“Equality—damn it, I suppose you’ll take the command of the ship. However, sir, your ignorance will be a little enlightened by-and-by. I shall now go and report your conduct to Captain Wilson; and I tell you plainly, that if you are not on board this evening, to-morrow morning, at daylight, I shall send a sergeant, and a file of marines, to fetch you.”
“You may depend upon it, sir,” replied Jack, “that I also shall not fail to mention to Captain Wilson that I consider you a very quarrelsome, impertinent fellow, and recommend him not to allow you to remain on board. It will be quite uncomfortable to be in the same ship with such an ungentlemanly bear.”
“He must be mad—quite mad,” exclaimed Sawbridge, whose astonishment even mastered his indignation. “Mad as a March hare—by God.”
“No, sir,” replied Jack, “I am not mad, but I am a philosopher.”
“A what?” exclaimed Sawbridge, “damme, what next?—well, my joker, all the better for you; I shall put your philosophy to the proof.”
“It is for that very reason, sir,” replied Jack, “that I have decided upon going to sea: and if you do remain on board, I hope to argue the point with you, and make you a convert to the truth of equality and the rights of man.”
“By the Lord that made us both, I’ll soon make you a convert to the thirty-six articles of war—that is, if you remain on board; but I shall now go to the captain, and report your conduct, sir, and leave you to your dinner with what appetite you may.”
“Sir, I am infinitely obliged to you; but you need not be afraid of my appetite; I am only sorry, as you happen to belong to the same ship, that I cannot, in justice to the gentlemanly young men whom I expect, ask you to join them. I wish you a very good morning, sir.”
“Twenty years have I been in the service,” roared Sawbridge, “and, damme,—but he’s mad—downright, stark, staring mad.” And the first-lieutenant bounced out of the room.
Jack was a little astonished himself. Had Mr. Sawbridge made his appearance in uniform it might have been different, but that a plain-looking man, with black whiskers, shaggy hair, and old blue frock-coat and yellow casimere waistcoat, should venture to address him in such a manner, was quite incomprehensible;—he calls me mad, thought Jack, I shall tell Captain Wilson what is my opinion about his lieutenant. Shortly afterwards, the company arrived, and Jack soon forgot all about it.
In the meantime, Sawbridge called at the captain’s lodgings, and found him at home: he made a very faithful report of all that had happened, and concluded his requests by demanding, in great wrath, either an instant dismissal or a court-martial on our hero, Jack.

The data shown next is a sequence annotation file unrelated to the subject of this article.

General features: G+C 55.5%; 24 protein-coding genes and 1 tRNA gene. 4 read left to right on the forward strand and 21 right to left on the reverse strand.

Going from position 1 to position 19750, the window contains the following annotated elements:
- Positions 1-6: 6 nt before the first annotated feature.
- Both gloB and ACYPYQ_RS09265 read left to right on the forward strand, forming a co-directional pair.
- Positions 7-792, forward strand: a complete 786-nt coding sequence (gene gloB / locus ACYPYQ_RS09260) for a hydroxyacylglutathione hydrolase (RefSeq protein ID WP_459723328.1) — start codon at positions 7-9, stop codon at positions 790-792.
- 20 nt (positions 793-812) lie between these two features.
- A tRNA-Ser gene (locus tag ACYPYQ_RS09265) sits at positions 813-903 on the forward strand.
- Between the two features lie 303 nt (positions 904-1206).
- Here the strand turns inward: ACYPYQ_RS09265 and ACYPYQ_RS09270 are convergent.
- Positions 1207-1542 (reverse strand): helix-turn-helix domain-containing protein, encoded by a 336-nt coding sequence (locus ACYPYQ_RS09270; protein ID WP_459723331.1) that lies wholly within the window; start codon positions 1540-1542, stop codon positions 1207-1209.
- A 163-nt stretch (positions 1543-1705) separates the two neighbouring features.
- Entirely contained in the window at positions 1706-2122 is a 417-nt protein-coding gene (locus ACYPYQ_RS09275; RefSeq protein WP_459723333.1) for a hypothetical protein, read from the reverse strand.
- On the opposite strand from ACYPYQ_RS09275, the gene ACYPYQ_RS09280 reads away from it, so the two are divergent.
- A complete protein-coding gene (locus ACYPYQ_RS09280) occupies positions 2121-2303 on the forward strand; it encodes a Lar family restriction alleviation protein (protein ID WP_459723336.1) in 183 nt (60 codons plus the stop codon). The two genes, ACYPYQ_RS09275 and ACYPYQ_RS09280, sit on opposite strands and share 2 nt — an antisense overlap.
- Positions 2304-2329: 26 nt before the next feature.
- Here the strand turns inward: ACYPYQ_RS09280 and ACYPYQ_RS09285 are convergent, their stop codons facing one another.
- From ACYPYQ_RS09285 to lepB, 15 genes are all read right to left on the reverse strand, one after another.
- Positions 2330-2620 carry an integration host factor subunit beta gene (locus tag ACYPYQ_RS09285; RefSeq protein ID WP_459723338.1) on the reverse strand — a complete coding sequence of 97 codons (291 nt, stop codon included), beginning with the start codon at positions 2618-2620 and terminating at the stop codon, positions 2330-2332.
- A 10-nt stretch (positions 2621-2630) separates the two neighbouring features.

“Stop, Sawbridge,” replied Captain Wilson, “take a chair. As Mr. Easy says, we must argue the point, and then I will leave it to your better feelings. As for the court-martial, it will not hold good, for Mr. Easy, in the first place, has not yet joined the ship, and in the next place, could not be supposed to know that you were the first-lieutenant, or even an officer, for you went to him out of uniform.”
“Very true, sir,” replied Sawbridge, “I had forgotten that.”
“Then, as for his dismissal, or rather, not allowing him to join, Mr. Easy has been brought up in the country, and has never seen anything aquatic larger than a fish-pond, perhaps, in his life; and as for the service, or the nature of it, I believe he is as ignorant of it as a child not a year old—I doubt whether he knows the rank of a lieutenant; certainly, he can have no idea of the power of a first-lieutenant, by his treatment of you.”
“I should think not,” replied Sawbridge dryly.
“I do not think, therefore, that conduct which must have proceeded from sheer ignorance, should be so severely punished—I appeal to you, Sawbridge.”
“Well, sir, perhaps you are right—but still he told me he was a philosopher, and talked about equality and rights of man. Told me that he could only admit of equality between us, and begged to argue the point. Now, sir, if a midshipman is to argue the point every time that an order is given, the service will come to a pretty pass.”
“That is all very true, Sawbridge; and now you remind me of what never occurred to me at the time that I promised to take Mr. Easy in the ship. I now recollect that his father, who is a distant relation of mine, has some very wild notions in his head, just like what have been repeated by his son on your interview with him. I have occasionally dined there, and Mr. Easy has always been upholding the principles of natural equality and of the rights of man, much to the amusement of his guests, and I confess, at the time, of mine also. I recollect telling him that I trusted he would never be able to disseminate his opinions in the service to which I belonged, as we should have an end of all discipline. I little thought, at the time, that his only son, who has no more occasion to go to sea than the Archbishop of Canterbury, for his father has a very handsome property—I believe seven or eight thousand a year—would ever have sailed with me, and have brought these opinions with him into any ship that I commanded. It is a pity, a great pity—”
“He never could have brought his pigs to a worse market,” observed Sawbridge.
“I agree with you, and, as a father myself, I cannot but help feeling how careful we should be how we inculcate anything like abstract and philosophical idea to youth. Allowing them to be in themselves correct, still they are dangerous as sharp instruments are in the hands of a child; allowing them to be erroneous, they are seized upon with an avidity by young and ardent minds, and are not to be eradicated without the greatest difficulty, and very often not until they have accomplished their ruin.”